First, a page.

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Health Insurance is a Family Matter
Among families with no health insurance the entire year and incomes below the poverty level, more than one in four have out-of-pocket expenses that exceed 5 percent of income; 4 percent of all uninsured families have expenses that exceed 20 percent of annual income.
Family Well-Being and Health Insurance
Extension of publicly supported health insurance to low-income uninsured parents is associated with increased enrollment among children.
Uninsured parents have poorer health, have poorer access to the health care system, are less satisfied with the care they receive when they gain access, and are more likely to have negative experiences around bill collection compared with insured parents.
The health of one family member can affect the health and well-being of other family members. In particular, the health of parents can play an important role in the well-being of their children.
Health-Related Outcomes for Children, Pregnant Women, and Newborns
Uninsured children have less access to health care, are less likely to have a regular source of primary care, and use medical and dental care less often compared with children who have insurance. Children with gaps in health insurance coverage have worse access than do those with continuous coverage.
Previously uninsured children experience significant increases in both access to and more appropriate use of health care services following their enrollment in state-sponsored health insurance expansions.
Lower-income, minority, non-citizen, or uninsured children consistently have worse access and utilization than do children with none of these characteristics. These factors overlap to a large extent. However, each exerts its own independent effect on access and utilization.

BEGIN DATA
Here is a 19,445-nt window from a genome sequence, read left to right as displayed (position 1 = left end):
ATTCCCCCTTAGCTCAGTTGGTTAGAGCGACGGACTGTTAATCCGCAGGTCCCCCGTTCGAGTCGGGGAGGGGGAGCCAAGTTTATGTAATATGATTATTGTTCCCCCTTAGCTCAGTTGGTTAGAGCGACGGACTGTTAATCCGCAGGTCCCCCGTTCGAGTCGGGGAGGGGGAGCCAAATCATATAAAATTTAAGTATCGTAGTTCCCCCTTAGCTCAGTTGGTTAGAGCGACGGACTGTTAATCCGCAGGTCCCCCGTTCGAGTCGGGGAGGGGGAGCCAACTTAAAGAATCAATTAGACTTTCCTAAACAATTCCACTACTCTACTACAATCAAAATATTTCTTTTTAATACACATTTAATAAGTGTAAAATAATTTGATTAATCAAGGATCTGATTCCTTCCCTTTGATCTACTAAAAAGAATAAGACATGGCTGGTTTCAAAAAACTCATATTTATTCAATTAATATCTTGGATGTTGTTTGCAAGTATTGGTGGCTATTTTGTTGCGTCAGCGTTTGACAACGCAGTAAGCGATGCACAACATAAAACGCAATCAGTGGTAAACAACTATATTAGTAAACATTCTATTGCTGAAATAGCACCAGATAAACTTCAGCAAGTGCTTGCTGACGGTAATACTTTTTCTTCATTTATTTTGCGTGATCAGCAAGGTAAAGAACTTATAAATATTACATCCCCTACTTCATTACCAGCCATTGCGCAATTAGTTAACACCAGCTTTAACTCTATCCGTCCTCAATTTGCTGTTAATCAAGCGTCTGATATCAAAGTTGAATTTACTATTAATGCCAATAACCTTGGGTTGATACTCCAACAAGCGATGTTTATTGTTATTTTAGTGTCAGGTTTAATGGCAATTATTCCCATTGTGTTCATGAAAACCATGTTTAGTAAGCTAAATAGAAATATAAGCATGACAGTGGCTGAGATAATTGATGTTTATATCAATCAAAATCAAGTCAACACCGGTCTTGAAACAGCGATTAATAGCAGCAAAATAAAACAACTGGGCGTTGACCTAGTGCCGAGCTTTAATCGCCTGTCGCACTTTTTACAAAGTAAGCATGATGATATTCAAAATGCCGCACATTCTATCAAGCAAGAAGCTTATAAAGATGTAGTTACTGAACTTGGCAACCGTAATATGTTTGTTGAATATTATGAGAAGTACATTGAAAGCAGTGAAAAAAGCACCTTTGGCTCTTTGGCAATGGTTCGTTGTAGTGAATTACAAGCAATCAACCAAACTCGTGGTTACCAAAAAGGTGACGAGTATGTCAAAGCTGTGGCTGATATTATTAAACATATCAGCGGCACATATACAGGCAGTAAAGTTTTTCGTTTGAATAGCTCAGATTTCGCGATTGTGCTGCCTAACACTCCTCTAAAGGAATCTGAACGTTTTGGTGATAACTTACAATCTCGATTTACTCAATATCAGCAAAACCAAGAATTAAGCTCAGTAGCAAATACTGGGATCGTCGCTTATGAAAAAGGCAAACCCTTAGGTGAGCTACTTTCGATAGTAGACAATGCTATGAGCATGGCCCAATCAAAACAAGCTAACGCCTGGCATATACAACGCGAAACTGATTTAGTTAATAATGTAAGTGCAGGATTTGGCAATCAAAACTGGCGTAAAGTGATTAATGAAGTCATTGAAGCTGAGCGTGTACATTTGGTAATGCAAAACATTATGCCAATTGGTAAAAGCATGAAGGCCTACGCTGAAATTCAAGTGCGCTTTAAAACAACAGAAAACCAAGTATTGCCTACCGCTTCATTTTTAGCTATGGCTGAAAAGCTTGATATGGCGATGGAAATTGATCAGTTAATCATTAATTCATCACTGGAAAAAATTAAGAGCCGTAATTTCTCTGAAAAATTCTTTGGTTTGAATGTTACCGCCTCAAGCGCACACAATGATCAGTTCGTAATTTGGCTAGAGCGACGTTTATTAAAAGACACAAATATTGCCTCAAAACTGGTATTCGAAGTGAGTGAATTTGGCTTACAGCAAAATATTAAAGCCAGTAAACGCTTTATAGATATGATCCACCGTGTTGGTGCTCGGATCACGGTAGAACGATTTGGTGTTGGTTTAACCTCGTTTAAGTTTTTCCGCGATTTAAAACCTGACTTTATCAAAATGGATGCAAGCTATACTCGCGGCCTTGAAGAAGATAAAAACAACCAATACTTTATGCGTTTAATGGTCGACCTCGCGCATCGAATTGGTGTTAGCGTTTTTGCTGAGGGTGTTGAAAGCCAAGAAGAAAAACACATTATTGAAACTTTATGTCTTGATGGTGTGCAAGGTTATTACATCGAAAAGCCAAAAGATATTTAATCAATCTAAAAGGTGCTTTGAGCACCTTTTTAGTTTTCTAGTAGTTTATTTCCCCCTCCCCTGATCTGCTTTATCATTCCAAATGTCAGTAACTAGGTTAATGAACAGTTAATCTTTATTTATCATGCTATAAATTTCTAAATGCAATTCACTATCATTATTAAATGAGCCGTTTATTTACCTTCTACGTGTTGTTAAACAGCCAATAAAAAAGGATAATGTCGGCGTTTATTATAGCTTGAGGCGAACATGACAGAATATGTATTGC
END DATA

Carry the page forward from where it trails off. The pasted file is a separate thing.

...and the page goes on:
Uninsured children often receive care late in the development of a health problem or do not receive any care. As a result, they are at higher risk for hospitalization for conditions amenable to timely outpatient care and for missed diagnoses of serious and even life-threatening conditions.
Undiagnosed and untreated conditions that are amenable to control, cure, or prevention can affect children’s functioning and opportunities over the course of their lives. Such conditions include iron deficiency anemia, otitis media, asthma, and attention deficit–hyperactivity disorder.
Uninsured women receive fewer prenatal care services than their insured counterparts and report greater difficulty in obtaining the care that they believe they need. Studies find large differences in use between privately insured and uninsured women and smaller differences between uninsured and publicly insured women.
Uninsured women and their newborns receive, on average, less prenatal care and fewer expensive perinatal services. Uninsured newborns are more likely to have low birthweight and to die than are insured newborns. Uninsured women are more likely to have poor outcomes during pregnancy and delivery than are women with insurance. Studies have not demonstrated an improvement in maternal outcomes related to health insurance alone.